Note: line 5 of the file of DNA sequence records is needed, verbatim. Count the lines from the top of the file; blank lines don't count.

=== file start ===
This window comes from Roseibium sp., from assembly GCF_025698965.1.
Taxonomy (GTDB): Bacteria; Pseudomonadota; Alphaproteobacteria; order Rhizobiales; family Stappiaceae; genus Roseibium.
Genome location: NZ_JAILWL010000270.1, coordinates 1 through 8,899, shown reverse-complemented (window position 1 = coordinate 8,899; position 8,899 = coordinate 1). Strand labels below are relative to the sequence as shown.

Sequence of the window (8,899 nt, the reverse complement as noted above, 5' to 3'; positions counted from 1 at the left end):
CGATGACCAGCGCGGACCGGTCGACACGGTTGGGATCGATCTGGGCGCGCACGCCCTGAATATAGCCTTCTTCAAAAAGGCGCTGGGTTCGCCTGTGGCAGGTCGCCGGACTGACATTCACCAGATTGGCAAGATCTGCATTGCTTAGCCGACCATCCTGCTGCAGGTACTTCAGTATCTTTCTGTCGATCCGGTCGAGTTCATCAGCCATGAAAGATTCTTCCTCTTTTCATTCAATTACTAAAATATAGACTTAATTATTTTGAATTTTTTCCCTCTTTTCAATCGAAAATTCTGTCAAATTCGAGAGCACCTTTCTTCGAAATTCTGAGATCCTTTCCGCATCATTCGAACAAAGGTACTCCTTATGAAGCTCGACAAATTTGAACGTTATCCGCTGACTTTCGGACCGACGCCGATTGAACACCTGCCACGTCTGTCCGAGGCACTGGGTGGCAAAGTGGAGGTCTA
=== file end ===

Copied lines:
CGATGACCAGCGCGGACCGGTCGACACGGTTGGGATCGATCTGGGCGCGCACGCCCTGAATATAGCCTTCTTCAAAAAGGCGCTGGGTTCGCCTGTGGCAGGTCGCCGGACTGACATTCACCAGATTGGCAAGATCTGCATTGCTTAGCCGACCATCCTGCTGCAGGTACTTCAGTATCTTTCTGTCGATCCGGTCGAGTTCATCAGCCATGAAAGATTCTTCCTCTTTTCATTCAATTACTAAAATATAGACTTAATTATTTTGAATTTTTTCCCTCTTTTCAATCGAAAATTCTGTCAAATTCGAGAGCACCTTTCTTCGAAATTCTGAGATCCTTTCCGCATCATTCGAACAAAGGTACTCCTTATGAAGCTCGACAAATTTGAACGTTATCCGCTGACTTTCGGACCGACGCCGATTGAACACCTGCCACGTCTGTCCGAGGCACTGGGTGGCAAAGTGGAGGTCTA